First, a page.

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Some animals that mate for life are gibbons, black vultures, wolves, albatrosses and prairie voles, according to Mother Nature Network. Gibbons are the closest relatives to humans that form lifelong bonds and mate for li... More »

www.reference.com Pets & Animals Animal Reproduction

Some animals that mate for life include gibbons, swans, black vultures, French angelfish, wolves, albatrosses, termites, turtle doves and bald eagles. The only time that bald eagles don't mate for life is in the event of... More »

www.reference.com Science Biology Zoology

Some animals that mate for life include gibbons, swans, black vultures, French angelfish, wolves, albatrosses, termites, turtle doves and bald eagles. The only time that bald eagles don't mate for life is in the event of... More »

www.reference.com Science Biology Zoology
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Chickens do mate, in the sense that they engage in sexual copulation, although the anatomical details are different from mating in humans and other animals. Chickens, like many other birds, lack penises, so no penetratio... More »

www.reference.com Pets & Animals Animal Reproduction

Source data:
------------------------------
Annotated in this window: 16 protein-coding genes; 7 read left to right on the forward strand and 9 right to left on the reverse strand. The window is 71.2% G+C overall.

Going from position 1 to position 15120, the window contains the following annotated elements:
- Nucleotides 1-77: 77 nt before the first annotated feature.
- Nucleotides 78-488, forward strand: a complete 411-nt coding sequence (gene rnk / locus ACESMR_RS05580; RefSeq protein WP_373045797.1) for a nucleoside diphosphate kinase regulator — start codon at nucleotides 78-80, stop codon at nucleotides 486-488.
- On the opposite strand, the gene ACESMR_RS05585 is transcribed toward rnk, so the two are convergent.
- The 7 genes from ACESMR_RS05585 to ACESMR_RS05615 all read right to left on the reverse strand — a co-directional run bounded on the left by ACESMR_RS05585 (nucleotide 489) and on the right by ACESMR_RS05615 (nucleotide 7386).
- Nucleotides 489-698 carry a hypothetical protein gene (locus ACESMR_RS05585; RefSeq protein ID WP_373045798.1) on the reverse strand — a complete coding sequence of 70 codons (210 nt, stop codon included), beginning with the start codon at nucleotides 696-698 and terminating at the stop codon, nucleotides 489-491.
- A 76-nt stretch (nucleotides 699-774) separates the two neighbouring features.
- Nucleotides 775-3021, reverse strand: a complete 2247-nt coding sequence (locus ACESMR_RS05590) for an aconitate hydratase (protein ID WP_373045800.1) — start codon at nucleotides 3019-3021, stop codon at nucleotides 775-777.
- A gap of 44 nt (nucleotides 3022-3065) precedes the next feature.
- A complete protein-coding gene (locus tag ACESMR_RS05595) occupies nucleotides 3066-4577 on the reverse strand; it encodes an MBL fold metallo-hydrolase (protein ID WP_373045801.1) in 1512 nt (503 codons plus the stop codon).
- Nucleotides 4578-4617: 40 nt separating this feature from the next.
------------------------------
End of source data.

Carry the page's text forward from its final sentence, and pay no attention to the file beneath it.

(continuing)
Typical animals found in the tundra biome include caribous, lemmings, voles, squirrels, arctic hares, arctic foxes, wolves, musk oxen, brown bears, polar bears, killer whales, beluga whales, sea lions, seals, walruses, e... More »

www.reference.com Pets & Animals

Despite the harsh climate, the tundra is home to many animals, including herbivores, such as lemmings, voles, and caribou, and predators, such as polar bears, wolves and foxes. In addition to a few species, which inhabit... More »

www.reference.com Science Biology Zoology

Ducks mate using sexual reproduction, which carries out in monogamous or polygamous mating systems, depending on the species of duck. Some ducks retain the same partner during their lifetime, forming monogamous partnersh... More »

www.reference.com Pets & Animals Animal Reproduction